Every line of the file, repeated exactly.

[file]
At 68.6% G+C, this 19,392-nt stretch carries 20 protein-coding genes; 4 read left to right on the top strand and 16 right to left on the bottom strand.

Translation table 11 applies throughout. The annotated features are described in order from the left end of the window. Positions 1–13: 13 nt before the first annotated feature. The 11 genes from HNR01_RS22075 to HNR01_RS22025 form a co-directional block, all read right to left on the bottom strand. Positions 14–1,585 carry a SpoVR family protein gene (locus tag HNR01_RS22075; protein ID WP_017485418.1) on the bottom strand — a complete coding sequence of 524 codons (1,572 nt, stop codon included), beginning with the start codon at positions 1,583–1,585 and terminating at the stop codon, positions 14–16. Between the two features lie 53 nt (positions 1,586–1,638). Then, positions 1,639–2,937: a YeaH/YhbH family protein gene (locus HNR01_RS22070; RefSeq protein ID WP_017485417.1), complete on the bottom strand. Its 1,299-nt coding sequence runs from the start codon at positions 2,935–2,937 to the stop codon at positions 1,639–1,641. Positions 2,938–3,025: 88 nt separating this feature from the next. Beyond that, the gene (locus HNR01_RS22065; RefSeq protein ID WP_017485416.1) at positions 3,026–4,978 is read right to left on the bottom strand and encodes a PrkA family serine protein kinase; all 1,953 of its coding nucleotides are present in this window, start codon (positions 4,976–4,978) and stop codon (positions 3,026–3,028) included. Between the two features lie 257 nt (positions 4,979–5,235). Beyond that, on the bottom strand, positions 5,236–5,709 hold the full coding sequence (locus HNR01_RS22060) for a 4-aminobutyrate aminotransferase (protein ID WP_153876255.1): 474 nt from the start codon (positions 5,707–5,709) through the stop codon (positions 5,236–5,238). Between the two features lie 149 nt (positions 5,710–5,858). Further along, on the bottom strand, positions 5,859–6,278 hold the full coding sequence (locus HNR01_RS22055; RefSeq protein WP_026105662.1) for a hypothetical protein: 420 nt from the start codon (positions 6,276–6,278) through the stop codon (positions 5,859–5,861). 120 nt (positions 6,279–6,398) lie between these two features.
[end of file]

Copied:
At 68.6% G+C, this 19,392-nt stretch carries 20 protein-coding genes; 4 read left to right on the top strand and 16 right to left on the bottom strand.

Translation table 11 applies throughout. The annotated features are described in order from the left end of the window. Positions 1–13: 13 nt before the first annotated feature. The 11 genes from HNR01_RS22075 to HNR01_RS22025 form a co-directional block, all read right to left on the bottom strand. Positions 14–1,585 carry a SpoVR family protein gene (locus tag HNR01_RS22075; protein ID WP_017485418.1) on the bottom strand — a complete coding sequence of 524 codons (1,572 nt, stop codon included), beginning with the start codon at positions 1,583–1,585 and terminating at the stop codon, positions 14–16. Between the two features lie 53 nt (positions 1,586–1,638). Then, positions 1,639–2,937: a YeaH/YhbH family protein gene (locus HNR01_RS22070; RefSeq protein ID WP_017485417.1), complete on the bottom strand. Its 1,299-nt coding sequence runs from the start codon at positions 2,935–2,937 to the stop codon at positions 1,639–1,641. Positions 2,938–3,025: 88 nt separating this feature from the next. Beyond that, the gene (locus HNR01_RS22065; RefSeq protein ID WP_017485416.1) at positions 3,026–4,978 is read right to left on the bottom strand and encodes a PrkA family serine protein kinase; all 1,953 of its coding nucleotides are present in this window, start codon (positions 4,976–4,978) and stop codon (positions 3,026–3,028) included. Between the two features lie 257 nt (positions 4,979–5,235). Beyond that, on the bottom strand, positions 5,236–5,709 hold the full coding sequence (locus HNR01_RS22060) for a 4-aminobutyrate aminotransferase (protein ID WP_153876255.1): 474 nt from the start codon (positions 5,707–5,709) through the stop codon (positions 5,236–5,238). Between the two features lie 149 nt (positions 5,710–5,858). Further along, on the bottom strand, positions 5,859–6,278 hold the full coding sequence (locus HNR01_RS22055; RefSeq protein WP_026105662.1) for a hypothetical protein: 420 nt from the start codon (positions 6,276–6,278) through the stop codon (positions 5,859–5,861). 120 nt (positions 6,279–6,398) lie between these two features.